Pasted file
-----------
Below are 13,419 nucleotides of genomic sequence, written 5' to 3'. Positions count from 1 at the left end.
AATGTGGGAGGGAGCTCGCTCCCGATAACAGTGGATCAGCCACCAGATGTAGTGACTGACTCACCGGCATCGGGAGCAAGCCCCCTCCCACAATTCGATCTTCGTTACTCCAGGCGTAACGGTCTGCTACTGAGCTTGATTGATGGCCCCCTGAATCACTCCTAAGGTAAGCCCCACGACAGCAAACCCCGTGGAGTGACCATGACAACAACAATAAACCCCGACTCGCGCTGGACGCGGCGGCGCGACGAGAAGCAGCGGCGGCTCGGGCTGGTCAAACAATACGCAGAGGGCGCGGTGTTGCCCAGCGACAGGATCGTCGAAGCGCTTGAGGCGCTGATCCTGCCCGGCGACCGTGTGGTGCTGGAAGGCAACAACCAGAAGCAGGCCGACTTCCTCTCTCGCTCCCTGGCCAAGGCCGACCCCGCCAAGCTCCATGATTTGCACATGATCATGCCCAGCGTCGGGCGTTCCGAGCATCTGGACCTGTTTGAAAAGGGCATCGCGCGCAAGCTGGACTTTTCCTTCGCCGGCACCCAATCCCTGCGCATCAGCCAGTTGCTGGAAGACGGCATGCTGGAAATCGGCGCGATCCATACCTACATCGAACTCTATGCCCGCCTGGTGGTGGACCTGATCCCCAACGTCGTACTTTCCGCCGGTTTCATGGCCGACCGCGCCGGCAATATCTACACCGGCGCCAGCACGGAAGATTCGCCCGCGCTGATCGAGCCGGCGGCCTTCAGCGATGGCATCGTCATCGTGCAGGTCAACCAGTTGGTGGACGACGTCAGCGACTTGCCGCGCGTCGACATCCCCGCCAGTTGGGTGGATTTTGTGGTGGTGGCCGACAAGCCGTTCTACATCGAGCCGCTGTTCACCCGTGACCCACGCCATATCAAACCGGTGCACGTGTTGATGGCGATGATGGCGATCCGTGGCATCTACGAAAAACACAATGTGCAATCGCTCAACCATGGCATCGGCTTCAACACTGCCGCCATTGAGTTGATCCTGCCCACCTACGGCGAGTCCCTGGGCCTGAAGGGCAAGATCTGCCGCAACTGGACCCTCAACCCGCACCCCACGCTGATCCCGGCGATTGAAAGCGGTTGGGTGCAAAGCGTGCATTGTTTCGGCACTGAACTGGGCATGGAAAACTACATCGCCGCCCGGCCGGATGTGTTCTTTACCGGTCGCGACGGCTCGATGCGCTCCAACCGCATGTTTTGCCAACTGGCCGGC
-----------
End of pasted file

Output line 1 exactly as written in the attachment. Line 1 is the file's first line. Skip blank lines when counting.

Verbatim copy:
Below are 13,419 nucleotides of genomic sequence, written 5' to 3'. Positions count from 1 at the left end.